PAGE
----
Werner Michael Blumenthal pointed to a movie theater on a street near his old home here and said today: "I used to go to the movies a lot, and dream."
It has been 34 years since he left Shanghai's Japanese-controlled ghetto where he had lived as a refugee from Nazi Germany. Two years later he left China for the United States. Today he came back as treasury secretary of his adopted country for a nostalgic look at his ghetto home and other landmarks of his Shanghai boyhood.
He walked through the lower floor of 59 Chusan Road through a dank, dark hallway into a tight space that once been a kitchen for the 30 people living in the small building, and out into a dingy courtyard.
There, pointing to the second-floor, two-room quarters he shared with his father and sister from 1943 to 1945, he said, "I feel it's been a long road from here."
It was a day of exhilaration, emotion and pride for Blumenthal, who has just completed important negotiations leading to new economic relations with China. For three hours this morning, accompanied by his wife Eileen, a few staff members, and a pool of three reporters, he walked five miles through the areas of Shanghai where he and his family lived after fleeing Nazi Germany in 1939 until they were interned in the predominatly Jewish ghetto in 1943. This afternoon, he returned to his ghetto home.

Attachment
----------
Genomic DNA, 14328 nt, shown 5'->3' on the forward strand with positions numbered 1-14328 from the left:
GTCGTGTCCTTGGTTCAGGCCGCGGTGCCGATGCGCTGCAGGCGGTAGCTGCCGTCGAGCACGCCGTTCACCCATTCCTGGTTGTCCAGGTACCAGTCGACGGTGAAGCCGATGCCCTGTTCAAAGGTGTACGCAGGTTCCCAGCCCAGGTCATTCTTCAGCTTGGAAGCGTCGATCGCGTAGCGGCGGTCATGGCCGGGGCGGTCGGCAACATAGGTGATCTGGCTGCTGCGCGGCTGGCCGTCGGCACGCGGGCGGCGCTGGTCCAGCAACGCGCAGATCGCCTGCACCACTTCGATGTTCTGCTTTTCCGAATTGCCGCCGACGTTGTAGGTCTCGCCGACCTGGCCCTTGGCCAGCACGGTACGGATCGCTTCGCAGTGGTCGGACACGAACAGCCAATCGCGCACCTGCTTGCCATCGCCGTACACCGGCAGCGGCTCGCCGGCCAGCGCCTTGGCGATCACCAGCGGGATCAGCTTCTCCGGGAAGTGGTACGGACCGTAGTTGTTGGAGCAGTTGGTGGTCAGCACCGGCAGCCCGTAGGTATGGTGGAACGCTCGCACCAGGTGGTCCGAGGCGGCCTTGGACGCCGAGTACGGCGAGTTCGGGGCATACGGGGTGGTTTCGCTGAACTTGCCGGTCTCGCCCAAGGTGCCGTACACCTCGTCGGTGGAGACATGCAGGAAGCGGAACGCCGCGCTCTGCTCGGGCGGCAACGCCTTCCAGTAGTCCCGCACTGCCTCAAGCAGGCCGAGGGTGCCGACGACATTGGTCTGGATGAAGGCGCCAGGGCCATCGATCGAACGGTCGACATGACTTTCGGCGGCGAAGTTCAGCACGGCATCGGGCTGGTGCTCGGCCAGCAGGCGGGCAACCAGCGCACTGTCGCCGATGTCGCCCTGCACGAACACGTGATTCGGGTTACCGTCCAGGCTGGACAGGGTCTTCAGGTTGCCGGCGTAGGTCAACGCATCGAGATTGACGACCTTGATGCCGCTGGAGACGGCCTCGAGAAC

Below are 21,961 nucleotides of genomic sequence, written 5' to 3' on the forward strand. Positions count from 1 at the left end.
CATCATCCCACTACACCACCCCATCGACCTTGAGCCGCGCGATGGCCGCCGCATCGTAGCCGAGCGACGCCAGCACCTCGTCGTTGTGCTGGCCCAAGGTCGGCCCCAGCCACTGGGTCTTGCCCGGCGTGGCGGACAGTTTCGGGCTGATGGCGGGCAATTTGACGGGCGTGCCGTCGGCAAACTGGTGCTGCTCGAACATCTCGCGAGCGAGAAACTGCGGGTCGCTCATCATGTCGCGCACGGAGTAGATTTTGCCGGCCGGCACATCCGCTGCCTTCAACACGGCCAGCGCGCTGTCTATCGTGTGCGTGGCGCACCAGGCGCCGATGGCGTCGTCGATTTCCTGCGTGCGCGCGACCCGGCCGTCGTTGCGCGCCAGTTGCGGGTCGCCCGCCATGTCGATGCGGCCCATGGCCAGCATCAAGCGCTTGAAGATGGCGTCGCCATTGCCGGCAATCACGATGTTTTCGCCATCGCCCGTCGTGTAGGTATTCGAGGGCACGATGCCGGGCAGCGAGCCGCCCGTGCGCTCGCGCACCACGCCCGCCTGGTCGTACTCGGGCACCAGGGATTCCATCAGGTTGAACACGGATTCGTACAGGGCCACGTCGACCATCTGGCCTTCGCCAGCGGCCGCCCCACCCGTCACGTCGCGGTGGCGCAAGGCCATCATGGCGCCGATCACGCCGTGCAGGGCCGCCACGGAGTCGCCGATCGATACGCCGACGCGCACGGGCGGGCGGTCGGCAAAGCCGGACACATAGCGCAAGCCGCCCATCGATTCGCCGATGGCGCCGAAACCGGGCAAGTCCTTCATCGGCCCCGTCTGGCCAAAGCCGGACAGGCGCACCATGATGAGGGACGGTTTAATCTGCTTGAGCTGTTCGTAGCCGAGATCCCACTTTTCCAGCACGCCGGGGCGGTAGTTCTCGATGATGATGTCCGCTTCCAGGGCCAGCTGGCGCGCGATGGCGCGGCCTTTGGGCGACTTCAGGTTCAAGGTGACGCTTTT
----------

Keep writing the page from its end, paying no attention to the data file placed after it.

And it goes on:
The old ghetto today blends into the surrounding run-down areas of Shanghai -- a slum, but no worse than those seen in Hong Kong, Manila or many other places. The housing is poor but the people look warmly dressed and reasonably well fed. There are no beggars to be seen in the old ghetto or anywhere in Shanghai.
Blumenthal had carefully selected an itinerary for personal reminiscense, including a look at the office building that housed the former American Consulate where he applied for a visa to the United States.
From 1945 through 1947 Blumenthal had worked and slept at the American Air Force base, although he was technically still a ghetto resident.
Blumenthal shopped to exchange small talk with workers and passers-by in his Shanghai dialect, which local residents say is acceptable. But when he asked a Chinese interpreter to see if teen-agers emerging from a school could great him in English, the word came back with some embarrassment: "Sorry, they are studying Russian."
Excitedly, as he walked, Blumenthal would say, "Look -- there's the bakery -- it's still there."
But one event above all illustrated his assertion that not too much had changed in Shanghai, except the reduction of disease. An elderly Chinese man went to a street-side spout to buy hot water for a penny per bottle. That's the way Blumenthal used to get hot water for his family as a youngster.
Blumenthal's pilgrimage led first to three residences he had in Shanghai before being moved into the ghetto in 1943. The first was the old Burlington Hotel, now a hostel, where his family stayed for five days.
The Blumenthals did better than some because they had arrived from Nazi Germany with about $250 in cash and few possessions -- such as cameras, which could be sold -- and they had husbanded their meager resources including the clothing brought from Germany.